If a spring is anchored at one end and the other is subject to a moment, the load case is labelled as lateral bending. While it is possible to subject a wire spring to lateral bending, machined springs are more commonly used in this load case because of the availability of attachments. Buckling is rarely a concern for Lateral Bending Springs.

Machined springs can easily be used in lateral translation. Lateral translation occurs when one end of a spring is anchored and the other end is laterally displaced by a force plus a moment to insure the end faces of the spring remain parallel. Such deflections are again ideally suited to machined springs because of attachment availability. Rate consistency for deflections between orthogonal axis found in the plane on the parallel ends increases with the number of starts (1, 2, 3 with 3 being best) and with the number of coils being 2 or more. Similar to lateral bending, buckling is rarely a concern for lateral translation springs.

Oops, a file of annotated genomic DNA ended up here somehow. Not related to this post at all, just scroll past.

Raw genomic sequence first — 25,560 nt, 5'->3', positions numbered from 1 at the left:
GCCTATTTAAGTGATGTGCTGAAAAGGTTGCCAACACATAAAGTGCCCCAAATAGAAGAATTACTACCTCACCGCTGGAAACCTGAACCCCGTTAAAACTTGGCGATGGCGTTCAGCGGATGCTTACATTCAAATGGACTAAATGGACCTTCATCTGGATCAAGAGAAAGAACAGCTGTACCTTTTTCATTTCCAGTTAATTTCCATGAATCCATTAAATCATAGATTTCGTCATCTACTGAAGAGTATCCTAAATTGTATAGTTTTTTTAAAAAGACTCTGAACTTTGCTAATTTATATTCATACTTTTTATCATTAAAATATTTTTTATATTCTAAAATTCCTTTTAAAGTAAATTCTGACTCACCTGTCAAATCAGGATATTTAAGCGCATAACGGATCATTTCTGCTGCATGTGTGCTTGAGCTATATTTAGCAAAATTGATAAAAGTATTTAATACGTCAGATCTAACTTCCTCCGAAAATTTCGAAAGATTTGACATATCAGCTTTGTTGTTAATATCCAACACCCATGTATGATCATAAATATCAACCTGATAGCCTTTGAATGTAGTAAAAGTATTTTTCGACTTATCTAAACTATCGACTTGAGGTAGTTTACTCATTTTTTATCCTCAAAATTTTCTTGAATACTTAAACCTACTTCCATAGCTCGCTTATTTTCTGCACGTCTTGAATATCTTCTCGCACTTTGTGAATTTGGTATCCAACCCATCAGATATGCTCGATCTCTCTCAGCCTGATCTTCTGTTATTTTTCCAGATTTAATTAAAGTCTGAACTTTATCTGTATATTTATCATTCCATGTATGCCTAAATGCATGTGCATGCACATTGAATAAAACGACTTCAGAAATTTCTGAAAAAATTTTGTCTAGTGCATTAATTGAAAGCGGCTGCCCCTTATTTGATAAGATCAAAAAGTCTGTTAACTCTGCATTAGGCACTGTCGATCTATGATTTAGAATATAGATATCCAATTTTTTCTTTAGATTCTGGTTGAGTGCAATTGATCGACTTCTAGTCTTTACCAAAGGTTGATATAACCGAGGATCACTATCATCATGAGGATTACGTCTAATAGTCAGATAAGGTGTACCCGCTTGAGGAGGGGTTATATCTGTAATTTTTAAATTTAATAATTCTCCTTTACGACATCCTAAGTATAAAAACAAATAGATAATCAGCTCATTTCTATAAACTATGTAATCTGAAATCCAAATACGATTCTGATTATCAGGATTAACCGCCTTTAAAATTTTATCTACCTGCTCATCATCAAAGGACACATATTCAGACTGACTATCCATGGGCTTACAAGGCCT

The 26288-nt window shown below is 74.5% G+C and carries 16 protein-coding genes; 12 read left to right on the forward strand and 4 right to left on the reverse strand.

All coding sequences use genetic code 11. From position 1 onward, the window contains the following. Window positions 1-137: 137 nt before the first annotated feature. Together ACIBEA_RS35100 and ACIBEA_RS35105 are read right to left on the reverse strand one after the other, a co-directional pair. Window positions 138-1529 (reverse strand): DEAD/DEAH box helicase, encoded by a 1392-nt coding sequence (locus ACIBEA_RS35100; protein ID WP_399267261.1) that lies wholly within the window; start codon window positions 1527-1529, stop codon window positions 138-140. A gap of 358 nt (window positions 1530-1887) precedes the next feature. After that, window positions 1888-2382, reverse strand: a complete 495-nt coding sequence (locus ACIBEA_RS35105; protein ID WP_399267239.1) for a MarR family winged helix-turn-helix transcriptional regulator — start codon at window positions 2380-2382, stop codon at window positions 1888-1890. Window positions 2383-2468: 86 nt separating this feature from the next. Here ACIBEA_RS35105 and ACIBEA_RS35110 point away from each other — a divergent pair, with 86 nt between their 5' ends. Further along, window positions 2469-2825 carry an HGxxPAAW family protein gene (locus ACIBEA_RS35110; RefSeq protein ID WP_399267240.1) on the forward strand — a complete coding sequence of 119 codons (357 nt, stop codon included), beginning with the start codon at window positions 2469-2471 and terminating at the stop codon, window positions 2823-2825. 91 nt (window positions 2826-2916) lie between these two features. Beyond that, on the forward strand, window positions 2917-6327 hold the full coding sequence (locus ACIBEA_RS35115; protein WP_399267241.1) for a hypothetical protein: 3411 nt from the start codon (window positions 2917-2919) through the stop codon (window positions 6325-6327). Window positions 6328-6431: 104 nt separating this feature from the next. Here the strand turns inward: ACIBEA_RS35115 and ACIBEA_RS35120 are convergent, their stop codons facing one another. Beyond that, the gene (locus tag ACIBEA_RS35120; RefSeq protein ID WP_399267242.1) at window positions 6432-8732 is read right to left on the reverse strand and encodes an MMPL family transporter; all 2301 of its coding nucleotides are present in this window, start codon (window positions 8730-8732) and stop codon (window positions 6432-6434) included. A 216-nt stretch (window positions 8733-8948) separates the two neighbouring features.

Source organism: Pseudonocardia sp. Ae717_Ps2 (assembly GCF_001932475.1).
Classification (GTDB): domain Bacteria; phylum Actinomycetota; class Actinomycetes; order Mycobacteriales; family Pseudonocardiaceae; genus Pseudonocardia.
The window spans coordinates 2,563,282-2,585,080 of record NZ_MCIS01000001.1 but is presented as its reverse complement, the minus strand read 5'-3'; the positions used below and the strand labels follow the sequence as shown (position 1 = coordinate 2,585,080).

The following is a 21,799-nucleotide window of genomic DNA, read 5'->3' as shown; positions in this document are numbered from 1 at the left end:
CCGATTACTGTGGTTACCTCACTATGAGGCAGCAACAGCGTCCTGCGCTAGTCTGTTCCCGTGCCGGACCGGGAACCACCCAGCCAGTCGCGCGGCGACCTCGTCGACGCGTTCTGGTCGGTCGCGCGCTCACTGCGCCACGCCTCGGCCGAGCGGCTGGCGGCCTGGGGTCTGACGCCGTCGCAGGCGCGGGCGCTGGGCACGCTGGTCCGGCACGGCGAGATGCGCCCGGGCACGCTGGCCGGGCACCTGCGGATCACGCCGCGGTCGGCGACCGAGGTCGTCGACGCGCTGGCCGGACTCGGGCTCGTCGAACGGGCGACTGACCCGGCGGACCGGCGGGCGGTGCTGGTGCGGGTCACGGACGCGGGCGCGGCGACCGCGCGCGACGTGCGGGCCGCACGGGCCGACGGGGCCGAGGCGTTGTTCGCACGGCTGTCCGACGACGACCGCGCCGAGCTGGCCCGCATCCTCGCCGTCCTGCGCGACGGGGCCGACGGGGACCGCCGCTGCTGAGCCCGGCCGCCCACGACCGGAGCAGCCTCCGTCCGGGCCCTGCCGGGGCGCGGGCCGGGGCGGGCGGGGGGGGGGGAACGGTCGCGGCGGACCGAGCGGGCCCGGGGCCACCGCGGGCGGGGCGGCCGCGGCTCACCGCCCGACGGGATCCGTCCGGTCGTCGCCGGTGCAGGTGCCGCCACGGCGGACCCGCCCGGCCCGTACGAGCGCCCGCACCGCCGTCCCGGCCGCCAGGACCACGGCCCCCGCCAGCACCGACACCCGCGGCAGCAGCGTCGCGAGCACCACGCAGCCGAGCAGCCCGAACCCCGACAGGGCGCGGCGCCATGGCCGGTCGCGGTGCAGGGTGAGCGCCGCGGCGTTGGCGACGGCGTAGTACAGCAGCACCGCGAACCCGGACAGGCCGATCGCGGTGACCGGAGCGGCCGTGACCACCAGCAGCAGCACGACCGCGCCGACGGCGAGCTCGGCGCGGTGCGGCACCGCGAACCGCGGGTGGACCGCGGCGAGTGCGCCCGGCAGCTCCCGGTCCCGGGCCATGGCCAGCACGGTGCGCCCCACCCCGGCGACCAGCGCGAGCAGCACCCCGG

When considering the dynamics of the machined spring the we look at the 6 possible Cartesian co-ordinates, those being X,Y,Z and then the ROTX, ROTY & ROTZ (please refer to illustration below).

Machined Springs: Lateral Bending and Translation Diagram

A wound spring tries to deliver all 6 axis potentials when it is asked to move. A machined spring can be a single degree of freedom system, delivering motion in only one of the possible six axis and the double start machined spring is the closest single Cartesian co-ordinate deflection part available with todays technology.

However it must not be forgotten that it is also possible to predict and deliver multi cartesian axis springs. For example, some applications have demanded an accurate mixture of compression, lateral and torsional spring rates. !


Search   ABSSAC

x